Sponsor and status
Sponsor. Representative for New York's 12th congressional district. Democrat.
Last Updated: Mar 4, 2015
Length: 2 pages
Jan 4, 2013
Earlier Version — Introduced
This activity took place on a related bill, H.Res. 19 (113th).
Mar 4, 2015
Bills and resolutions are referred to committees which debate the bill before possibly sending it on to the whole chamber.
H.Res. 145 (114th) was a simple resolution in the United States Congress.
A simple resolution is used for matters that affect just one chamber of Congress, often to change the rules of the chamber to set the manner of debate for a related bill. It must be agreed to in the chamber in which it was introduced. It is not voted on in the other chamber and does not have the force of law.
Resolutions numbers restart every two years. That means there are other resolutions with the number H.Res. 145. This is the one from the 114th Congress.
This simple resolution was introduced in the 114th Congress, which met from Jan 6, 2015 to Jan 3, 2017. Legislation not passed by the end of a Congress is cleared from the books.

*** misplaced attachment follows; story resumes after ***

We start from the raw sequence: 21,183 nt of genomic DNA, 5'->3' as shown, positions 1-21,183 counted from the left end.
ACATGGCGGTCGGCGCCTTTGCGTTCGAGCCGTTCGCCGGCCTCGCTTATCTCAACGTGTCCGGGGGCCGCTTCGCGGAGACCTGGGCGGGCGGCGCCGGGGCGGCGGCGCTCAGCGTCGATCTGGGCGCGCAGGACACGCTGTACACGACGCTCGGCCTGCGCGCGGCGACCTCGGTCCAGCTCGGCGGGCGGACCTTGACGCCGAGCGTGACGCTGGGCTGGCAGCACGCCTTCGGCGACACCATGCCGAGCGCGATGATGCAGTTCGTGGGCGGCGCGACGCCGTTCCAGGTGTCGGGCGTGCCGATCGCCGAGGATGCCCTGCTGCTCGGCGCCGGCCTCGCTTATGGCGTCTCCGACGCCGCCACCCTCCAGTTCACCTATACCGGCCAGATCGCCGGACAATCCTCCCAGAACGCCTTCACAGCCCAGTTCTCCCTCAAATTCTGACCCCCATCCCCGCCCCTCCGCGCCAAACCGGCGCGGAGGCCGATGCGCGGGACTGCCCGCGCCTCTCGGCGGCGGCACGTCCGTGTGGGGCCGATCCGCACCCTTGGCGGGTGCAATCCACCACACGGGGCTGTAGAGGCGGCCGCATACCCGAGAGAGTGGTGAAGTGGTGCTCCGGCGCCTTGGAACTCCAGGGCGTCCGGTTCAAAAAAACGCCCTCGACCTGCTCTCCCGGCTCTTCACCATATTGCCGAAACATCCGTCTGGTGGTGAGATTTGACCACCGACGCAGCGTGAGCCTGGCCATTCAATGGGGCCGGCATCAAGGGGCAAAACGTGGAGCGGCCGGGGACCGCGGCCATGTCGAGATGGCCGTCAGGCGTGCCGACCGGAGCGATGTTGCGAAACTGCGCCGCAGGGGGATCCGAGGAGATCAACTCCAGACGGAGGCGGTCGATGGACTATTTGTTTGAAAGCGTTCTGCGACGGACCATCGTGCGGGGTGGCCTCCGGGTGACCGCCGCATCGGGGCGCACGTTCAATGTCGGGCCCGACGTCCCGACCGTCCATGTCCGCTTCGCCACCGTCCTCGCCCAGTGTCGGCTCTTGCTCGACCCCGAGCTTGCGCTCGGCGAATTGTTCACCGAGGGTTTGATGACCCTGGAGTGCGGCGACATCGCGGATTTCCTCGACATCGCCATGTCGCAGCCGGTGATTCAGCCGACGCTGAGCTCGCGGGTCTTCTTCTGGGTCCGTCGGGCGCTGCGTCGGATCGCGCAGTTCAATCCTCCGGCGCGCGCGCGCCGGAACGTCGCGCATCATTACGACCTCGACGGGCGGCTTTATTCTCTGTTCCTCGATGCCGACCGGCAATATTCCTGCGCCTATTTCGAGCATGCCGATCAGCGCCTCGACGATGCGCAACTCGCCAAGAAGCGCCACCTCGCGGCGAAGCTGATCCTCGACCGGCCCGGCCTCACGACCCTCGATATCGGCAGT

How to cite this information.
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GovTrack.us. (2022). H.Res. 145 — 114th Congress: Expressing the sense of the House of Representatives that the Senate should ratify the Convention …. Retrieved from https://www.govtrack.us/congress/bills/114/hres145
“H.Res. 145 — 114th Congress: Expressing the sense of the House of Representatives that the Senate should ratify the Convention ….” www.GovTrack.us. 2015. October 5, 2022 <https://www.govtrack.us/congress/bills/114/hres145>
Expressing the sense of the House of Representatives that the Senate should ratify the Convention on the Elimination of All Forms of Discrimination Against Women (CEDAW), H.R. Res. 145, 114th Cong. (2015).
|title=H.Res. 145 (114th)
|accessdate=October 5, 2022
|author=114th Congress (2015)
|date=March 4, 2015
|quote=Expressing the sense of the House of Representatives that the Senate should ratify the Convention …
Where is this information from?
GovTrack automatically collects legislative information from a variety of governmental and non-governmental sources. This page is sourced primarily from Congress.gov, the official portal of the United States Congress. Congress.gov is generally updated one day after events occur, and so legislative activity shown here may be one day behind. Data via the congress project.